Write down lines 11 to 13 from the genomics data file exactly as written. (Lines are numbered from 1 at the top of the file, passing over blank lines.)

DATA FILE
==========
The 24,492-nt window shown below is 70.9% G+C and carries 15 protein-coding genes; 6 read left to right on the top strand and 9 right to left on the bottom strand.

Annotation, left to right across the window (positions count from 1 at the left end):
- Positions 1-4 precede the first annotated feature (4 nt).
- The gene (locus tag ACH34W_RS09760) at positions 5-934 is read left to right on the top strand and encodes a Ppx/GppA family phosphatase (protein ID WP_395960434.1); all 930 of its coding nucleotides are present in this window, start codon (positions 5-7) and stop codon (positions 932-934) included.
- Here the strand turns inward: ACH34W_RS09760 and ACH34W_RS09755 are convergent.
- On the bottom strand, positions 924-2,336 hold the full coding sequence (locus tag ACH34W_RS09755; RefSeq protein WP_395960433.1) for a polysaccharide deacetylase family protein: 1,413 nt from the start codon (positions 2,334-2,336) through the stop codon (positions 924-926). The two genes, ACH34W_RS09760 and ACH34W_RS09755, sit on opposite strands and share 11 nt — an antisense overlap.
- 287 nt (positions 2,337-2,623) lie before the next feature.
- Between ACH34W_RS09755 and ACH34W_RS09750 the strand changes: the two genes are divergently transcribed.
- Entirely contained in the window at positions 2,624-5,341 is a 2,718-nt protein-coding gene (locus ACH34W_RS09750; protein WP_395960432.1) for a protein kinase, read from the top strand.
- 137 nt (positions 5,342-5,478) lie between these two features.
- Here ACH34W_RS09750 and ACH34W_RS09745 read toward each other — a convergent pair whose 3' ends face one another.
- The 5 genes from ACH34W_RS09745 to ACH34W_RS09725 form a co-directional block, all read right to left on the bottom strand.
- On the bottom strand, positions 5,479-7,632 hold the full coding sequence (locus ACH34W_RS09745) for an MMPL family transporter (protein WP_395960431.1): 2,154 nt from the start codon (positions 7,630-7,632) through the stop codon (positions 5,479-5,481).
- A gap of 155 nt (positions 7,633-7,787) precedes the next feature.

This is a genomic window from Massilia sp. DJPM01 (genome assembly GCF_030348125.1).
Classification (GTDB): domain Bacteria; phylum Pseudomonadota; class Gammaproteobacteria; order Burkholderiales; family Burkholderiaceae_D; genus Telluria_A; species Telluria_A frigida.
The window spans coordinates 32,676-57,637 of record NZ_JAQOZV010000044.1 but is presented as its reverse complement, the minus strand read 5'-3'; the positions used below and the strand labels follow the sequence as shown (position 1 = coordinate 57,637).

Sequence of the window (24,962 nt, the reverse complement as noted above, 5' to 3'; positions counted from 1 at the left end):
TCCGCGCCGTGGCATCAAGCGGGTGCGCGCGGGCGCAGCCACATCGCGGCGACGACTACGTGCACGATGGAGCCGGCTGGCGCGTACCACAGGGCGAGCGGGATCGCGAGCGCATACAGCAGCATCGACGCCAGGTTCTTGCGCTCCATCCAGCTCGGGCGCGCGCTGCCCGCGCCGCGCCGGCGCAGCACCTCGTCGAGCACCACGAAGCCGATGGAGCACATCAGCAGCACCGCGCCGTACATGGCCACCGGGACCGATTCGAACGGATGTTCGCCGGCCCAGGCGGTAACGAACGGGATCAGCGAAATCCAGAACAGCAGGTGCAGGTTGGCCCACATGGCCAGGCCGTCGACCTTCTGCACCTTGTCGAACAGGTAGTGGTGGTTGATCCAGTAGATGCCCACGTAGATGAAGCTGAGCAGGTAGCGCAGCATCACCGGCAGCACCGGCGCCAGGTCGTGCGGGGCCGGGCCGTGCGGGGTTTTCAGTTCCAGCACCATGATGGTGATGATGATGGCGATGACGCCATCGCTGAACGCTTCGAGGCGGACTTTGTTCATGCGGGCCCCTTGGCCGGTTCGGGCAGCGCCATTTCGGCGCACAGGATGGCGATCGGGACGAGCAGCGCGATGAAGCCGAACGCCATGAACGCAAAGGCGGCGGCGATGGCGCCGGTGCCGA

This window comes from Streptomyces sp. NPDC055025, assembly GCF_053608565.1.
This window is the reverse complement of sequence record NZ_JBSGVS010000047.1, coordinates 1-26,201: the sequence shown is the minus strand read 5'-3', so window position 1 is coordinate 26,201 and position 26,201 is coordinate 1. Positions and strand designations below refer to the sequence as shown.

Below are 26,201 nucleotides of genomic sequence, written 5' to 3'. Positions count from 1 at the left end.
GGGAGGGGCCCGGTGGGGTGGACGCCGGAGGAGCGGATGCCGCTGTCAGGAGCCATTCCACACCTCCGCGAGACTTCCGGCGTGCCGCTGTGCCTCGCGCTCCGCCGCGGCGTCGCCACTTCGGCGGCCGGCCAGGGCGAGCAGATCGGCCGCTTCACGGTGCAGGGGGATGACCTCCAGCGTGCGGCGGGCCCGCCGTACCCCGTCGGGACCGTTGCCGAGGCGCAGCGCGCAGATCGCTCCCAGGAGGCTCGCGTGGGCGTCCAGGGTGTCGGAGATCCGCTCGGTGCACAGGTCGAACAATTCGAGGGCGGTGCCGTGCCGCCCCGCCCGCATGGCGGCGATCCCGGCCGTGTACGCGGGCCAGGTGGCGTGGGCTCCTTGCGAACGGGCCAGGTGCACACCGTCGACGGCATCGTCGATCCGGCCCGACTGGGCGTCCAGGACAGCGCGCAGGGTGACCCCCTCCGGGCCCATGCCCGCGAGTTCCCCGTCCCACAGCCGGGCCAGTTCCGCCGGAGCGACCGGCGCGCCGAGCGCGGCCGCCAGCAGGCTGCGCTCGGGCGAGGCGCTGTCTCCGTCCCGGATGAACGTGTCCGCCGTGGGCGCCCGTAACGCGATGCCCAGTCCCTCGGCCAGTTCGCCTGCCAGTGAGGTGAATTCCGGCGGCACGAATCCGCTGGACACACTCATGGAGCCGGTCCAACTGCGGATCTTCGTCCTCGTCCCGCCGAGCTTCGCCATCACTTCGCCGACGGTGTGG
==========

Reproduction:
- Here ACH34W_RS09750 and ACH34W_RS09745 read toward each other — a convergent pair whose 3' ends face one another.
- The 5 genes from ACH34W_RS09745 to ACH34W_RS09725 form a co-directional block, all read right to left on the bottom strand.
- On the bottom strand, positions 5,479-7,632 hold the full coding sequence (locus ACH34W_RS09745) for an MMPL family transporter (protein WP_395960431.1): 2,154 nt from the start codon (positions 7,630-7,632) through the stop codon (positions 5,479-5,481).